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Elizabeth Forward area summit addresses family, youth concerns

Cindy Shegan Keeley | Daily News - Elizabeth Forward School District superintendent Bart Rocco talks to clergy and lay people from the district during a family and youth summit Wednesday at Mount Vernon Community Presbyterian Church.
<div style='float:right;width:100%;' align='right'><em>Cindy Shegan Keeley | Daily News</em></div>Elizabeth Forward School District superintendent Bart Rocco talks to clergy and lay people from the district during a family and youth summit Wednesday at Mount Vernon Community Presbyterian Church.
Cindy Shegan Keeley | Daily News - District Magistrial Judge Beth Mills talks to clergy and lay people in the Elizabeth Forward School District during a family and youth summit Wednesday at Mount Vernon Community Presbyterian Church.
<div style='float:right;width:100%;' align='right'><em>Cindy Shegan Keeley | Daily News</em></div>District Magistrial Judge Beth Mills talks to clergy and lay people in the Elizabeth Forward School District during a family and youth summit Wednesday at Mount Vernon Community Presbyterian Church.

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Thursday, Oct. 3, 2013, 4:26 a.m.
 

Public officials, clergy and lay people from the Elizabeth Forward area gathered on Wednesday to discuss issues facing families and children, and what can be done to ease those problems.

“Children today are a different breed,” Elizabeth Officer-in-Charge John Snelson said at Mount Vernon Community Presbyterian Church. “They have more money, more freedom, less fear and more access to technology then we ever had. Children don't have respect like they used to.”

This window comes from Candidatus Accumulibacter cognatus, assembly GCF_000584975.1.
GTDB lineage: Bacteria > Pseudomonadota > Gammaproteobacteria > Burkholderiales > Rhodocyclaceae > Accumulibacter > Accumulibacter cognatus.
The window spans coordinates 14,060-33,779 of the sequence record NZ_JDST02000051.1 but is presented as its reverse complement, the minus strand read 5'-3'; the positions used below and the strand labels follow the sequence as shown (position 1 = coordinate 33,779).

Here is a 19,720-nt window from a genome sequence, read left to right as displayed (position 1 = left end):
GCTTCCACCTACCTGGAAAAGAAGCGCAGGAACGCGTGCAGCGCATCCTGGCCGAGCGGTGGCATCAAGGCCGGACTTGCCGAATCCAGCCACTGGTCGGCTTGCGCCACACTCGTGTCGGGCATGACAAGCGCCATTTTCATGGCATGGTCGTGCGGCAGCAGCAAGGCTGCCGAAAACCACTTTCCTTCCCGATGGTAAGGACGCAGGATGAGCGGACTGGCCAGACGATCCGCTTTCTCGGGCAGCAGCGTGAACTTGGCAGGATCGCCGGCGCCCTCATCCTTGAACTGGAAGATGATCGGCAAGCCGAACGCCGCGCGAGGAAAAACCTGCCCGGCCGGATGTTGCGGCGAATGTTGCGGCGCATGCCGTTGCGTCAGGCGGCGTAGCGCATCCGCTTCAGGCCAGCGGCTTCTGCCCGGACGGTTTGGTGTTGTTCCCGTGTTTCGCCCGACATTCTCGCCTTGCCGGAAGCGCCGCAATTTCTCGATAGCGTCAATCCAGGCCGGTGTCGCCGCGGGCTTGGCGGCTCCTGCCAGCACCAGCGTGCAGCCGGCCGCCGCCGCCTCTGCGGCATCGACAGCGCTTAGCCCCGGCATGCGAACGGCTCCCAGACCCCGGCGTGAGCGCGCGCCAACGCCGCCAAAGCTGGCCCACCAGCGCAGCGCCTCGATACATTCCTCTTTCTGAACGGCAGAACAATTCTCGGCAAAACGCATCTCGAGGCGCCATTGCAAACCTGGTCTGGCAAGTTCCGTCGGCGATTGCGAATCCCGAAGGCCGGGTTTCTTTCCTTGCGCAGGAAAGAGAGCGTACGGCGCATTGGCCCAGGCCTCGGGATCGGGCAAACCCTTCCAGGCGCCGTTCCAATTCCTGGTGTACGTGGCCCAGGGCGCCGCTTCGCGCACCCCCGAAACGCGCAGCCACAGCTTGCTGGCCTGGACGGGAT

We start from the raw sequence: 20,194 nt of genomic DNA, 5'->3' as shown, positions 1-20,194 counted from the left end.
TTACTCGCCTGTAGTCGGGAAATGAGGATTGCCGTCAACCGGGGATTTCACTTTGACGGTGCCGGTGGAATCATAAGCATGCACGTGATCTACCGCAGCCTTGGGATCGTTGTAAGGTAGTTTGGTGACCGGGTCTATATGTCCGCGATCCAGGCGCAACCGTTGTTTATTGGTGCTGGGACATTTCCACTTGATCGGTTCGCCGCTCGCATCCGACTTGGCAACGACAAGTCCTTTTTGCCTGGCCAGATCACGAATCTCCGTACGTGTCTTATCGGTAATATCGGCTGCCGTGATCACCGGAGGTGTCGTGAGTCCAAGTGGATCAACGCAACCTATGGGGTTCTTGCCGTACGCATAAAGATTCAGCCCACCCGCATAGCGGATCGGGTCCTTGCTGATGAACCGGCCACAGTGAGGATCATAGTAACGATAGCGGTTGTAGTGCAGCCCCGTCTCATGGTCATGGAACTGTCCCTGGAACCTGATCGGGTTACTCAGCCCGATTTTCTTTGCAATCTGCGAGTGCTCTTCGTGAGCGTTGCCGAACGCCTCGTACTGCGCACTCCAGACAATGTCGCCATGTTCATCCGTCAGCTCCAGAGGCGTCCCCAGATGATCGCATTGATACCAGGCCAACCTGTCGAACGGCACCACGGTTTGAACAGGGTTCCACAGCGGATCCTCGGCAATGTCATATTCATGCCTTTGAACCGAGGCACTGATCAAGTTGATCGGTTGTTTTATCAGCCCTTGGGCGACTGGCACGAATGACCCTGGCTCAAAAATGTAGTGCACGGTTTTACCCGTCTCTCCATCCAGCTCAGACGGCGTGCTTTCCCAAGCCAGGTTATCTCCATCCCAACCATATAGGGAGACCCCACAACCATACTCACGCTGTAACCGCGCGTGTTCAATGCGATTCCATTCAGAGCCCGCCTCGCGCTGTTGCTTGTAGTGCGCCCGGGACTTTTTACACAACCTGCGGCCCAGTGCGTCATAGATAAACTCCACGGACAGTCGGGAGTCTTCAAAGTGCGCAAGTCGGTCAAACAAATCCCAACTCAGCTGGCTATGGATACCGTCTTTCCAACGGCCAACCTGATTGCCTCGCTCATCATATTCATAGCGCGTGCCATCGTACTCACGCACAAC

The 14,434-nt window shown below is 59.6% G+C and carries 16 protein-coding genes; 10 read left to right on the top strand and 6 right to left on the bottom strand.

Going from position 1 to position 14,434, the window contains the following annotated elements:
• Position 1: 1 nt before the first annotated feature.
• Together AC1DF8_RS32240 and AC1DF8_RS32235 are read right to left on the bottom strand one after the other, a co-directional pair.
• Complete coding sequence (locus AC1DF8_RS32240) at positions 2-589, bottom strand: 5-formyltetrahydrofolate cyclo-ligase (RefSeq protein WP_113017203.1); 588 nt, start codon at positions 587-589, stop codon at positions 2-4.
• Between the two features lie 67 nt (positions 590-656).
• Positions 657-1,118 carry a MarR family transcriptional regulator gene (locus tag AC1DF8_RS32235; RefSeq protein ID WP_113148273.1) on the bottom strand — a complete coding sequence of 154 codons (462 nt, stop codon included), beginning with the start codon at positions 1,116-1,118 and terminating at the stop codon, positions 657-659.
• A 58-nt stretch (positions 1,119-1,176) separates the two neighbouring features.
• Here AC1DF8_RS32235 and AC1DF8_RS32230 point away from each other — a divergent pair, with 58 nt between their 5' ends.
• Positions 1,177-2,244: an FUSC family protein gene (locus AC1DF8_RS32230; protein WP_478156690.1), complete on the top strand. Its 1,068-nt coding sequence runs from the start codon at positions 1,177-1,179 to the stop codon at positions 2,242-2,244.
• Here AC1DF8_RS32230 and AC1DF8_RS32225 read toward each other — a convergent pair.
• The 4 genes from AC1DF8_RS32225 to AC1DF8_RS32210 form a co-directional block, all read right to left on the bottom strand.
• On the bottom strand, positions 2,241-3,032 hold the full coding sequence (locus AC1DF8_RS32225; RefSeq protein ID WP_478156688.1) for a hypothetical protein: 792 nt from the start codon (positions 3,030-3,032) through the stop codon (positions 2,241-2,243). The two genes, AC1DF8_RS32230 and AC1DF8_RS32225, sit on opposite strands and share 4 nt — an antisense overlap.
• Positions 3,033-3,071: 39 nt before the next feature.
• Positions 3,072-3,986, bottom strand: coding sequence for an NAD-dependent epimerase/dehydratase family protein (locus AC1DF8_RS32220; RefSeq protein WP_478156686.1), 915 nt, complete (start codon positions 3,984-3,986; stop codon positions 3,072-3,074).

He said there is not one particular reason for many of the changes, but said a lack of discipline may play a role.

“Parents are allowed to correct their children,” Snelson said. “You can paddle a child if it is warranted, but not with a club or a 2-by-4. Some parents think that unless you are giving them a hug you can't touch them.”

Magisterial District Judge Beth Mills said parents often are afraid to exercise their rights.

“Parents have the right to look at a child's phone any time they want,” she said. “Freedom of speech applies in the United States, but it may not apply at home. A cell phone, like driving, is a privilege.”

Elizabeth Forward School District Superintendent Bart Rocco said he agrees with the need for discipline.

“You have to discipline and correct children, but you have to give them a hug at the same time,” he said.

Navigating the potentially treacherous and still largely uncharted waters of social media is another concern for youth.

“A child who sends a naked picture is disseminating child porn,” Mills said. “They don't realize that when they go for a job interview, their name is put into a computer and everything comes up, including what they put on social media. Once it's there, it's always there.”

Rocco said children must be made aware of those pitfalls.